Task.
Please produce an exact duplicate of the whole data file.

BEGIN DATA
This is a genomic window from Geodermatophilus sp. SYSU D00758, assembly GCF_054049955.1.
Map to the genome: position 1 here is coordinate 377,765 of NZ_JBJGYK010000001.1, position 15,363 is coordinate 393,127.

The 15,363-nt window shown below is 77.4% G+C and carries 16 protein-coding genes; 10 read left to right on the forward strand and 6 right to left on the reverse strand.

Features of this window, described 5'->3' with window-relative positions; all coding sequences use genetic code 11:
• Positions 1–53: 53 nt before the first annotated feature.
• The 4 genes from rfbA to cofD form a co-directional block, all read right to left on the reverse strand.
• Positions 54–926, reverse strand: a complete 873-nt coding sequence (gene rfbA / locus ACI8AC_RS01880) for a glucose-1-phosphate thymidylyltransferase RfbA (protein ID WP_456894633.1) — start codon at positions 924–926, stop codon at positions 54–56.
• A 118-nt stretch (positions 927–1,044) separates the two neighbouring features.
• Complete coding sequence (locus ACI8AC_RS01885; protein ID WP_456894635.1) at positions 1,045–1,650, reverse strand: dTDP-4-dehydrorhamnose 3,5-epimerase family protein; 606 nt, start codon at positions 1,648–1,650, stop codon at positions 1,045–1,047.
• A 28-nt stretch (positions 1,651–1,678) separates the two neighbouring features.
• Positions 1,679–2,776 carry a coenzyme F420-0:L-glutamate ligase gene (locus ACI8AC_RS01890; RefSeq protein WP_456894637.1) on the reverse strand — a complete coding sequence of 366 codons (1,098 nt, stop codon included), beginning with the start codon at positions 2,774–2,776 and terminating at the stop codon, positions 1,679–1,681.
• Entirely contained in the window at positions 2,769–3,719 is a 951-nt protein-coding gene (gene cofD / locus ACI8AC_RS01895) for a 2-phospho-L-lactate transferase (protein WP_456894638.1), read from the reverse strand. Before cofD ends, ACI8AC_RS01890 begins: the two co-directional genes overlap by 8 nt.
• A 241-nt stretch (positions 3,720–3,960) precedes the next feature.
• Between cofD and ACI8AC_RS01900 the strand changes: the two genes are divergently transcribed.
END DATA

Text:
This is a genomic window from Geodermatophilus sp. SYSU D00758, assembly GCF_054049955.1.
Map to the genome: position 1 here is coordinate 377,765 of NZ_JBJGYK010000001.1, position 15,363 is coordinate 393,127.

The 15,363-nt window shown below is 77.4% G+C and carries 16 protein-coding genes; 10 read left to right on the forward strand and 6 right to left on the reverse strand.

Features of this window, described 5'->3' with window-relative positions; all coding sequences use genetic code 11:
• Positions 1–53: 53 nt before the first annotated feature.
• The 4 genes from rfbA to cofD form a co-directional block, all read right to left on the reverse strand.
• Positions 54–926, reverse strand: a complete 873-nt coding sequence (gene rfbA / locus ACI8AC_RS01880) for a glucose-1-phosphate thymidylyltransferase RfbA (protein ID WP_456894633.1) — start codon at positions 924–926, stop codon at positions 54–56.
• A 118-nt stretch (positions 927–1,044) separates the two neighbouring features.
• Complete coding sequence (locus ACI8AC_RS01885; protein ID WP_456894635.1) at positions 1,045–1,650, reverse strand: dTDP-4-dehydrorhamnose 3,5-epimerase family protein; 606 nt, start codon at positions 1,648–1,650, stop codon at positions 1,045–1,047.
• A 28-nt stretch (positions 1,651–1,678) separates the two neighbouring features.
• Positions 1,679–2,776 carry a coenzyme F420-0:L-glutamate ligase gene (locus ACI8AC_RS01890; RefSeq protein WP_456894637.1) on the reverse strand — a complete coding sequence of 366 codons (1,098 nt, stop codon included), beginning with the start codon at positions 2,774–2,776 and terminating at the stop codon, positions 1,679–1,681.
• Entirely contained in the window at positions 2,769–3,719 is a 951-nt protein-coding gene (gene cofD / locus ACI8AC_RS01895) for a 2-phospho-L-lactate transferase (protein WP_456894638.1), read from the reverse strand. Before cofD ends, ACI8AC_RS01890 begins: the two co-directional genes overlap by 8 nt.
• A 241-nt stretch (positions 3,720–3,960) precedes the next feature.
• Between cofD and ACI8AC_RS01900 the strand changes: the two genes are divergently transcribed.